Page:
“There’s something inherently selfish in dance performance. There’s so much focus on me, on my body. Your body is your tool, so you have to be selfish,” LeFeber said. Dance therapy allows “the movement to become accessible to people,” long after the impact of a dance performance has faded in the minds of an audience, LeFeber also said.

LeFeber just finished her graduate degree in dance/movement therapy at Columbia College Chicago, one of five accredited programs in the United States, and is now working with autistic children at Common Threads in Madison, Wis.

Despite so few universities offering certification, dance/movement therapy is a growing occupational field. Membership in the American Dance Therapy Association has grown thirty percent in the last ten years and is attracting many new students, according to an association spokesperson.

LeFeber encourages young dancers to check out dance therapy as a career option, especially for those who want to keep dance in their lives but don’t want to have to struggle financially or wait tables on the side.

“I can bring myself as an artist into dance therapy,” she says.

So what exactly is dance therapy? Therapists at the Hancock Center for Dance/Movement Therapy in Madison, Wis., where LeFeber was a graduate intern, are quick to stress that a dance therapy session is not a lesson in dance technique.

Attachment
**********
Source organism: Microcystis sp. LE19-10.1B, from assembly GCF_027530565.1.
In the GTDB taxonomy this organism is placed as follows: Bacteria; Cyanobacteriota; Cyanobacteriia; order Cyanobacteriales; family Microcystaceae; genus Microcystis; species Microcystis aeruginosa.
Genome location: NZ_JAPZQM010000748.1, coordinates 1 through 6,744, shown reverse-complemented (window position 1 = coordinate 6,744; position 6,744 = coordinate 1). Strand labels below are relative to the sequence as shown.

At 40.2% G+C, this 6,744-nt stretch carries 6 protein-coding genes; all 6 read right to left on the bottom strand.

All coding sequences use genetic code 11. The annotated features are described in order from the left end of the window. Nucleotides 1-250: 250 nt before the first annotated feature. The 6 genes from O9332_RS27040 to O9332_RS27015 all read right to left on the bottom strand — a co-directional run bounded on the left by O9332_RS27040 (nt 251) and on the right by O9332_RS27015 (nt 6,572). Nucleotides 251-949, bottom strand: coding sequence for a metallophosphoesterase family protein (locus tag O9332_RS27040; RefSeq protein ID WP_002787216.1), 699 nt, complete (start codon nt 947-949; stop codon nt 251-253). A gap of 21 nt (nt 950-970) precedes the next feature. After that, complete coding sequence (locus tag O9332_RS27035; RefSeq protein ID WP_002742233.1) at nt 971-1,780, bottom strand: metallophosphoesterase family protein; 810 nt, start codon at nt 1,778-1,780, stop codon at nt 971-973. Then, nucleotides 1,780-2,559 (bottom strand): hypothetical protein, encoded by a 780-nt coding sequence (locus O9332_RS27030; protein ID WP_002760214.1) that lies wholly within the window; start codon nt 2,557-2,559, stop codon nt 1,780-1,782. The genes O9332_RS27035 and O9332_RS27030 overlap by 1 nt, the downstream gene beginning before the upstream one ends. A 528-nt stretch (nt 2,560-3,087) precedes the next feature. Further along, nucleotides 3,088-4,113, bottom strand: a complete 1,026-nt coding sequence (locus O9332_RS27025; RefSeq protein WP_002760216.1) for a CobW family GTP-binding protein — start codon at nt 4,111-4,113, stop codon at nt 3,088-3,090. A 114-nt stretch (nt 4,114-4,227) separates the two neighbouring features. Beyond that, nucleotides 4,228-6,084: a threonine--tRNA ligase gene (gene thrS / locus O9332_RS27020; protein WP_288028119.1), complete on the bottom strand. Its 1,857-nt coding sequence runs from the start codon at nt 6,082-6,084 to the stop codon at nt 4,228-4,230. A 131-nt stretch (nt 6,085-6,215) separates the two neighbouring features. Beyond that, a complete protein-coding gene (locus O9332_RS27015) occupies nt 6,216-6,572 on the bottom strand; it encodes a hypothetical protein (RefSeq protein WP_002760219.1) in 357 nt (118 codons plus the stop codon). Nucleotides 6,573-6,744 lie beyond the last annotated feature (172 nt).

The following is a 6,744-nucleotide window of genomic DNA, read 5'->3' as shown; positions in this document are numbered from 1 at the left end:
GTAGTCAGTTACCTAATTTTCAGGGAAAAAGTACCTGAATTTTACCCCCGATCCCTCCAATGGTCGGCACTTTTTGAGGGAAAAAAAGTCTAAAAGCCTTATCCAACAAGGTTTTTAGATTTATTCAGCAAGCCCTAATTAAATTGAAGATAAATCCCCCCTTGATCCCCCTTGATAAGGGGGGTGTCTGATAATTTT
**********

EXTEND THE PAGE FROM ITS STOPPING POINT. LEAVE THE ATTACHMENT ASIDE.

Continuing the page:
Rena Kornblum, executive director of the center, boils the philosophy of dance therapy down to this: “The way that we hold and move our body indicates how we feel. If you change how you move, that change will affect your emotions.”

“We look at body, space, time and force: how the person relates to the space with their body, how they assert themselves through space and what their natural rhythm and attitudes are,”Robyn Halsten, who has been working as a dance therapist for 20 years, 14 at the Hancock Center, said.

Halsten facilitates sessions with groups of women who are survivors of sexual abuse. Many of these women “have come to realize that sitting and talking about their problems has only been able to bring them so far,” Halsten states.

Most of the women she helps “feel cut off from their body. They live in their head and carry around this thing called their “body.”

Each group therapy session is different and caters to the needs of the individuals in the group, but Halsten says that for many women, even being seen doing simple movements together in a nonjudgmental environment is a powerful experience.

Ann Wingate, another long-time therapist at the Hancock Center, uses “lots of props, scarves and streamers” to help groups of autistic teenagers relate to one another.

“In Western psychology, there’s been a real split between mind and body. Dance therapy weaves together the intellectual, the psychological and the spirit. I think it works more quickly because you’re integrating the different parts of the person that makes them whole,” she says.

The Hancock Center’s therapists also conduct group sessions with kids at area elementary schools. This is where Bessie Cherry, mother of a six-year-old daughter, first discovered dance therapy. Her daughter, then five, had started having all kinds of behavioral problems, possibly triggered by a cross-country move.

“She tried to poke out my eyes. She was a loose cannon and very angry. She didn’t know how to calm herself down, and I was at the end of my rope,” Cherry said.